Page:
For the first few years after we moved into our current home, I'd have periodic bad dreams (they weren't intense enough to describe as "nightmares") where we were going to have to move somewhere else. For most of my adult life, I'd dreamed of a house of my (our) own, and the year I turned forty, finally realized that dream. I'd never pictured myself settling in Los Angeles, but I really like our little WWII-era house: the huge elm tree in the front yard, the curving lath-and-plaster wall in the living room, the trees that line our street and form a canopy overhead, the park across the street where families picnic on holidays and youth soccer leagues hold games on weekend mornings, the original glass doorknobs, the oak hardwood floors we found when we pulled up the worn cranberry carpeting, the vaulted-ceilinged master bedroom that we added in the back about six years ago. But deep in my heart, there's a Home in a place I've never lived, where the summers are green, the autumns are crisp, the front door is red and the place has a sense of history, stability and tradition.
I remember a visit to my maternal grandparents' Ohio farmhouse when I was probably about seven. My grandfather had built the house sometime between the two world wars, and the rooms were laid out so that you passed from one to the next; there were no hallways. The staircase rail was slightly crooked. The one indoor bathroom in the back had been added mid-century (prior to that the large family had used an outhouse, which still sat across the front yard by the garage). There was a huge covered porch in the front of the house off the kitchen and living room, where a porch swing was the seat of choice for most of us. My favorite thing was sitting out there on the swing during a rainstorm. In the mornings the smells of coffee and bacon would waft through the heating grate to the upstairs rooms where the kids slept, and in the evenings the adult conversations from the kitchen below rose and fell in pitch as someone told a joke or a tidbit not meant for children's ears. These memories are vivid and strangely comforting. Even as a child I was struck by how much more this felt like "home" than the the house I'd lived in all of my conscious life.
In 1967 when I was ten, my father was doing well financially and we moved to a bigger house in the hills where we could keep our horses. My mother poured all of her energies and no small amount of money into decorating in late 1960's pseudo-Spanish style. People often remarked that our house ought to be featured in Sunset Magazine. It was while we lived here that my parents' marriage and any sense of normalcy in my world began to unravel. My favorite make-believe game during those years was that our house was a luxury ocean liner, and that I was a servant to one of the rich passengers aboard.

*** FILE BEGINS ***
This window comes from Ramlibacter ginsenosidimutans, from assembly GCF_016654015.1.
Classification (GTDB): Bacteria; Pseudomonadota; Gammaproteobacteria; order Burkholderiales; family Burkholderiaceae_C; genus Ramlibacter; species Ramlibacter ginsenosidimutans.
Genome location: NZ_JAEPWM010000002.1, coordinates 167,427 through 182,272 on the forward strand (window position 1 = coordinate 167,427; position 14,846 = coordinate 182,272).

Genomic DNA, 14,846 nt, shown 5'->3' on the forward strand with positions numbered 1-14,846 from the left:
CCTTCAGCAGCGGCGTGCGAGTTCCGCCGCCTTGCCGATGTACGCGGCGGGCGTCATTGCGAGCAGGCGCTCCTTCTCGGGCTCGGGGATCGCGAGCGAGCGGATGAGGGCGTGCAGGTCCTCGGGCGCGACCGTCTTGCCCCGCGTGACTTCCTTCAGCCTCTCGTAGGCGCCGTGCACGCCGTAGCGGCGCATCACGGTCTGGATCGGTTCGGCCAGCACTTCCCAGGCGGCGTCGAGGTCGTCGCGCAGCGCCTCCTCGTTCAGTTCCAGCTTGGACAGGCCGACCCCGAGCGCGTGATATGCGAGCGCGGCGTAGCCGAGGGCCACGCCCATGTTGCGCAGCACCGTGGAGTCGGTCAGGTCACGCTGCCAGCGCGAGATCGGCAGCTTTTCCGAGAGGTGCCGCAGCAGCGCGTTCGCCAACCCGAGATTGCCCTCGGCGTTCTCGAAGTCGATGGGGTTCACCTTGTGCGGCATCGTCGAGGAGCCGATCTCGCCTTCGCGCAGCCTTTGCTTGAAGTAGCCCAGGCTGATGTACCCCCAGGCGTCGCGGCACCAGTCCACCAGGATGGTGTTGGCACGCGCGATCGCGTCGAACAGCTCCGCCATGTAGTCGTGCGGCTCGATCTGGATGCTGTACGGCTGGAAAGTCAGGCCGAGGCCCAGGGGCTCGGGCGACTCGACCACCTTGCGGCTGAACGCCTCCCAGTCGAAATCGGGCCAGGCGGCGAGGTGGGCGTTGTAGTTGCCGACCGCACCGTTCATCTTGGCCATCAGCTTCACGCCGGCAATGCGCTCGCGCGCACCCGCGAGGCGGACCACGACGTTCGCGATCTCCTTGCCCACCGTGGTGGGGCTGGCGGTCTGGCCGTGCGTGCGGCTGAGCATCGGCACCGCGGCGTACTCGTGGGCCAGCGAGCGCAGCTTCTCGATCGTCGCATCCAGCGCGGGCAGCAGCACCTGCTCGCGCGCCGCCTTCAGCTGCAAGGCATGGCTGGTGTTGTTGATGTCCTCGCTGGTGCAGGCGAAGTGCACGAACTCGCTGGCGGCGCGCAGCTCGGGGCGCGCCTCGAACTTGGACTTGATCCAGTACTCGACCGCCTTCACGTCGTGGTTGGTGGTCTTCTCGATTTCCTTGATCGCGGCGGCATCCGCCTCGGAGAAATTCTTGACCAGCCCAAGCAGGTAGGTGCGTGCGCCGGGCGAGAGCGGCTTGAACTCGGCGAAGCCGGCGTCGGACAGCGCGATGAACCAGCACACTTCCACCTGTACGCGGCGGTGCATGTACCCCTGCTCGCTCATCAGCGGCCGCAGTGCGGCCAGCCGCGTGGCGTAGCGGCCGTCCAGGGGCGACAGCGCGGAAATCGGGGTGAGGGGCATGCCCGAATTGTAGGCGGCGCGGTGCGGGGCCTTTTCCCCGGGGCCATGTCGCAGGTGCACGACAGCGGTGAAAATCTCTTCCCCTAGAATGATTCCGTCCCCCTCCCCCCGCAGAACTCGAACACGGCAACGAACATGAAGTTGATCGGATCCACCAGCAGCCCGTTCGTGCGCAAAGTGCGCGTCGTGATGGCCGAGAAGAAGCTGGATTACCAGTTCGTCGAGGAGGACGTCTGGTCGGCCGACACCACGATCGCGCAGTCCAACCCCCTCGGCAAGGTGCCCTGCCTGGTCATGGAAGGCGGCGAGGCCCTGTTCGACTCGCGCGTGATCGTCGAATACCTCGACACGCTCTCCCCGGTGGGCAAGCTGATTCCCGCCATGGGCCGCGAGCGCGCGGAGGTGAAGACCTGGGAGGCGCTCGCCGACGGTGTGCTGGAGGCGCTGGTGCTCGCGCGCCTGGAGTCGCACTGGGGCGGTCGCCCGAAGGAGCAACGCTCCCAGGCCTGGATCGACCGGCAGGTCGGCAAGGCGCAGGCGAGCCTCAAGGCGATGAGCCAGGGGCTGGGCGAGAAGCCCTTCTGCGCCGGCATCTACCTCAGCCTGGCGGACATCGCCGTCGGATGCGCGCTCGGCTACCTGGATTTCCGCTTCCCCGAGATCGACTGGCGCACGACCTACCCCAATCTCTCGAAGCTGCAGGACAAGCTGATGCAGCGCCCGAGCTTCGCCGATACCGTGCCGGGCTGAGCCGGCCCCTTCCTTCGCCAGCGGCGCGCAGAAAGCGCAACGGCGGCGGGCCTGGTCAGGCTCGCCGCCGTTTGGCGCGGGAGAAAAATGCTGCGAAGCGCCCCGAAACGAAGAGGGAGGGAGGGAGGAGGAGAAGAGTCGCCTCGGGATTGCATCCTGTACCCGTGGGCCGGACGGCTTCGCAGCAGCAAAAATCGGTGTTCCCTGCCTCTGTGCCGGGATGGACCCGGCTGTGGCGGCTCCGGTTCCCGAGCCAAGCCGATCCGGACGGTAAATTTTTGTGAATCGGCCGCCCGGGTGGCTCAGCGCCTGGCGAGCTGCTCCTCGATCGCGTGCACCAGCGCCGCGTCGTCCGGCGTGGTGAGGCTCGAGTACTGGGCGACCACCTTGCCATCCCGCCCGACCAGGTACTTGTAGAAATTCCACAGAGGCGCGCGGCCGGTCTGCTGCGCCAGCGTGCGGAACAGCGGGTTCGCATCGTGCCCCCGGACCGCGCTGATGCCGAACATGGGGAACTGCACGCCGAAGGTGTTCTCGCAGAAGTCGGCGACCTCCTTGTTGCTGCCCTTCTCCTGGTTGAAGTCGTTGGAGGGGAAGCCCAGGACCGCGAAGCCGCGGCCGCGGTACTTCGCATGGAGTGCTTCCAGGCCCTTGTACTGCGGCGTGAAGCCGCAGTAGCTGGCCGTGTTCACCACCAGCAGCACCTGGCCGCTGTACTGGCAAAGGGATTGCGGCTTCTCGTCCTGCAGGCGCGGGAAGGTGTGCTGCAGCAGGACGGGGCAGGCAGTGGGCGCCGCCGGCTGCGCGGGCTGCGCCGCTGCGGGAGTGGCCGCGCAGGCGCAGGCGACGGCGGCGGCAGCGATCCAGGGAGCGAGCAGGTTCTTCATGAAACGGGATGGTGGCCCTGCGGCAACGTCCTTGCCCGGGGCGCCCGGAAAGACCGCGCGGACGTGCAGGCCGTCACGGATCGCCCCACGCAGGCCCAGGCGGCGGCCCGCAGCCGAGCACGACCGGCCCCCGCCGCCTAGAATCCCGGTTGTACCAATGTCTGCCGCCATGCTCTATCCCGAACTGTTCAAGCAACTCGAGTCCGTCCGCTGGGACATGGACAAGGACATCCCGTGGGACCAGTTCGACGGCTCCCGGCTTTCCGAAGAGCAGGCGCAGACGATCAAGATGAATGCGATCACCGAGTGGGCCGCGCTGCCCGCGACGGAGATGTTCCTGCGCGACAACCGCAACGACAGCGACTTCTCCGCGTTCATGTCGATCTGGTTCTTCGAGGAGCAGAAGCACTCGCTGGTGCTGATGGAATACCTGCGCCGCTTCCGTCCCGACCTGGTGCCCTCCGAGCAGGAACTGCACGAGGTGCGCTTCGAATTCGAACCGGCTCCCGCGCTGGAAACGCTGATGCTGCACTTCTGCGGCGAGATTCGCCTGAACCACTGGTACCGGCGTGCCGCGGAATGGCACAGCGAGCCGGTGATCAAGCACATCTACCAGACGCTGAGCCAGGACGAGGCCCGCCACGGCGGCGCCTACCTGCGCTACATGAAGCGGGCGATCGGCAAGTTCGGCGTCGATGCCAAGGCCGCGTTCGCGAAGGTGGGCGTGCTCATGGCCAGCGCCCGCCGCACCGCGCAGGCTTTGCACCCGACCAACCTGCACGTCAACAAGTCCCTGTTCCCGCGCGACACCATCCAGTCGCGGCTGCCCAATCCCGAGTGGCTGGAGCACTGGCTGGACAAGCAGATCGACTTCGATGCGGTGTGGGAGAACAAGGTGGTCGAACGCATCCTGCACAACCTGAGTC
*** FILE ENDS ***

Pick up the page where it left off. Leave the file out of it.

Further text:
During a couple of extended periods from my early twenties to mid-thirties, I lived in the San Luis Obispo area. I'd originally stayed there after college, and then returned when my first (brief) marriage ended. I lived in several apartments, but the tightly-knit community of friends I had there was my home. We travelled in a pack, and often many in the group would gather at someone's house and spend the entire weekend. It was the norm to have half a dozen or so people around, and it was in those years I really grew to associate "home" with a houseful of people cooking, eating, cleaning up, playing music, singing, talking, snogging and dancing late into the night, and then getting up and starting all over again with breakfast. The physical aspect of home receded into the background. This communal, existential life worked for a while, until it didn't, and I started feeling the pull toward something more solid, a life more built rather than found. I have that now (a solid marriage, work, a house), but still look for reasons to create big noisy gatherings, as that's when our house feels most like home.
Home isn't something I long to return to; it's something I'm still seeking at some level. My quest is partly for a child's vision of normalcy: turning leaves and yellow school buses in the fall, snowmen in the winter, picnics in the summer, a orderly life, a stable family with a father who comes home at night after work, a mother who fixes dinner instead of drinking and telling us we can eat cereal again. I keep thinking that finding the home of my childhood fantasies will make up for the feeling of growing up on a foundation of quicksand. The rational part of me knows I'm chasing a myth, but that doesn't stop a pang of longing when I visit places with summer rainstorms and old houses with big, deep front porches.